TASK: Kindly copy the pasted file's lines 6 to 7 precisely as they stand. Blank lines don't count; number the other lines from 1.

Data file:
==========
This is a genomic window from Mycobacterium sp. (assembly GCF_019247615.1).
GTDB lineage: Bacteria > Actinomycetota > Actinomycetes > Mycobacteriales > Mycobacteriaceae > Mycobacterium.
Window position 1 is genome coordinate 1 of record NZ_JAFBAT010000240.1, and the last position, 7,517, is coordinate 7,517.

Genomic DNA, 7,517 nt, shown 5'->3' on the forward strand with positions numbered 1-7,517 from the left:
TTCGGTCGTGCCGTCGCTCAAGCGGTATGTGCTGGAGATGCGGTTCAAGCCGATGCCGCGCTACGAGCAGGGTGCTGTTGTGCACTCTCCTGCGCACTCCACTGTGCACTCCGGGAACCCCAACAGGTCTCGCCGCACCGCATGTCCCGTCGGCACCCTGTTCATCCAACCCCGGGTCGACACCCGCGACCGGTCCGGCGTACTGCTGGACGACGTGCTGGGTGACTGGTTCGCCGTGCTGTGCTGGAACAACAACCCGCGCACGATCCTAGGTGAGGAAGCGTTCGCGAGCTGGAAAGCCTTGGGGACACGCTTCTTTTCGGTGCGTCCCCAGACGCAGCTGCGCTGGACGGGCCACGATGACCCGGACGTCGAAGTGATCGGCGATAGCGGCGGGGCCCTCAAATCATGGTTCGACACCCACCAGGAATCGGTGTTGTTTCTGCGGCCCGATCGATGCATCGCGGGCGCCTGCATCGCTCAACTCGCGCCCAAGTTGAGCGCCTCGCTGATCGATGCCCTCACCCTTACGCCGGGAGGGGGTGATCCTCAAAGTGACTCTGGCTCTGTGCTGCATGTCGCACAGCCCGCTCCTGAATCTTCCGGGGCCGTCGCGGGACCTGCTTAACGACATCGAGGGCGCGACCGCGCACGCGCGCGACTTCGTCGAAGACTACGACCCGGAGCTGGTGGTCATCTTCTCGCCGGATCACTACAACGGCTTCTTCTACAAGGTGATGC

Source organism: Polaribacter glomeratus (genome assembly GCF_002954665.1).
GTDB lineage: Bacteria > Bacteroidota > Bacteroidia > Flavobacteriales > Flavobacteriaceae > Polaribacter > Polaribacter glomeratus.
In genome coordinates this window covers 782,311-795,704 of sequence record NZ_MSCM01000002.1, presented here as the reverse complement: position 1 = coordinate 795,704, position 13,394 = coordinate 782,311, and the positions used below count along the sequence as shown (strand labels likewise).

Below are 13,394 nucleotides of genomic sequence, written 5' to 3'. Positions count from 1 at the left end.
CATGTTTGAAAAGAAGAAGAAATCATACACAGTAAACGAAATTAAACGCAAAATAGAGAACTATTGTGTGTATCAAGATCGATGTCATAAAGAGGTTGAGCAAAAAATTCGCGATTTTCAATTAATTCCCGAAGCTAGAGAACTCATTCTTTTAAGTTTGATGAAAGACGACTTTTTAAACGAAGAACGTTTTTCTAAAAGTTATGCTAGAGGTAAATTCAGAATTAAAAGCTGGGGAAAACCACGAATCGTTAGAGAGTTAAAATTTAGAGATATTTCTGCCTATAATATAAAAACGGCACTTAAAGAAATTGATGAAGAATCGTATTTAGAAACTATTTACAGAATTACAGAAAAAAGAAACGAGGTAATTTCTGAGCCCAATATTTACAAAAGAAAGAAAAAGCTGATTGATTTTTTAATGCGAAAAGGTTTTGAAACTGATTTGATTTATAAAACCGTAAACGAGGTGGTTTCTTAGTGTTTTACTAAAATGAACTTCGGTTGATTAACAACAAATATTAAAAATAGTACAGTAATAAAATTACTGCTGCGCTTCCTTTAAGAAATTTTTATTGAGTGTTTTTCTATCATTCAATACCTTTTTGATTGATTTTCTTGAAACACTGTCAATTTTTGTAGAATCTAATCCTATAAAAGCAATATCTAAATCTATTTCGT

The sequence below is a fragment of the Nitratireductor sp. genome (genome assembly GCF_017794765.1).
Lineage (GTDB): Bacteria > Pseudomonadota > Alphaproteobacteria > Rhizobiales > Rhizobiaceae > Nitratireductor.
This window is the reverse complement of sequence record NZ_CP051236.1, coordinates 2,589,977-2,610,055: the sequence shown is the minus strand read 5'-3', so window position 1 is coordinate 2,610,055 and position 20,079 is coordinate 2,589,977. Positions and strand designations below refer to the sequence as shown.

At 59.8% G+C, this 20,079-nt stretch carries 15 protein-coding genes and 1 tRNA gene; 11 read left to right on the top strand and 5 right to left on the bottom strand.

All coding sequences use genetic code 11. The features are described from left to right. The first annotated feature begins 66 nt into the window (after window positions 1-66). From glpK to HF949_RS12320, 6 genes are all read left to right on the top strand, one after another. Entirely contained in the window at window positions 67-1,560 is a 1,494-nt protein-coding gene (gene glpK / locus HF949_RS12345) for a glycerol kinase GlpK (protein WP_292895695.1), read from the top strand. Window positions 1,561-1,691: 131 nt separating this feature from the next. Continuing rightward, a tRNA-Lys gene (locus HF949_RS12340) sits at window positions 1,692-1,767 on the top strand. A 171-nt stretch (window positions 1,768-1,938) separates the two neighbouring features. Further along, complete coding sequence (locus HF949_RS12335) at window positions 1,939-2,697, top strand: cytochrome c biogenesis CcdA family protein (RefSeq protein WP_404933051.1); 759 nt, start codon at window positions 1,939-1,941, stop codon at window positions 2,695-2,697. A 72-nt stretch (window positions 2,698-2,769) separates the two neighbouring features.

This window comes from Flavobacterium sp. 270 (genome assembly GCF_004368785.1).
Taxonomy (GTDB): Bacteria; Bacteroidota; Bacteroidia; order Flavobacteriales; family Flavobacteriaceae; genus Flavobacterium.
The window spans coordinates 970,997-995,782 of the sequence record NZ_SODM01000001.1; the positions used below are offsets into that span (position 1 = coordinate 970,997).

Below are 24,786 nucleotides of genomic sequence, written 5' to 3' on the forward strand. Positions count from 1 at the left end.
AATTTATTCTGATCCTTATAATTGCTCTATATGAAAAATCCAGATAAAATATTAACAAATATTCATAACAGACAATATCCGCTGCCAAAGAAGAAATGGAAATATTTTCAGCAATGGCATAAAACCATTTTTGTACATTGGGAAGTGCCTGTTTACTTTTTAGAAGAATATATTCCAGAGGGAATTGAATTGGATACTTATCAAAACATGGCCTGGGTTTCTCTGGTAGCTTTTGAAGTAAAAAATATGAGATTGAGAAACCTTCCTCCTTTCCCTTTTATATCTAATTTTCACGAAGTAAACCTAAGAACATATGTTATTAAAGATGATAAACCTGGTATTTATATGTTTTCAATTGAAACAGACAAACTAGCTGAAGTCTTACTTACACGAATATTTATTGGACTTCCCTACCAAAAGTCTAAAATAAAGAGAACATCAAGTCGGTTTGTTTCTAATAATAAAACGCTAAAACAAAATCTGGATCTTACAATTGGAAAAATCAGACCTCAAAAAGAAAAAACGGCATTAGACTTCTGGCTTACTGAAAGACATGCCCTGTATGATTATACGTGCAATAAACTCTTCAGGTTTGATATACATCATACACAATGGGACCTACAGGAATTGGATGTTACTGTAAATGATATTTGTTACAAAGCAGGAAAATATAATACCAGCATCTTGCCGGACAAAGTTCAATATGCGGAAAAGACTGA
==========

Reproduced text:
Source organism: Polaribacter glomeratus (genome assembly GCF_002954665.1).
GTDB lineage: Bacteria > Bacteroidota > Bacteroidia > Flavobacteriales > Flavobacteriaceae > Polaribacter > Polaribacter glomeratus.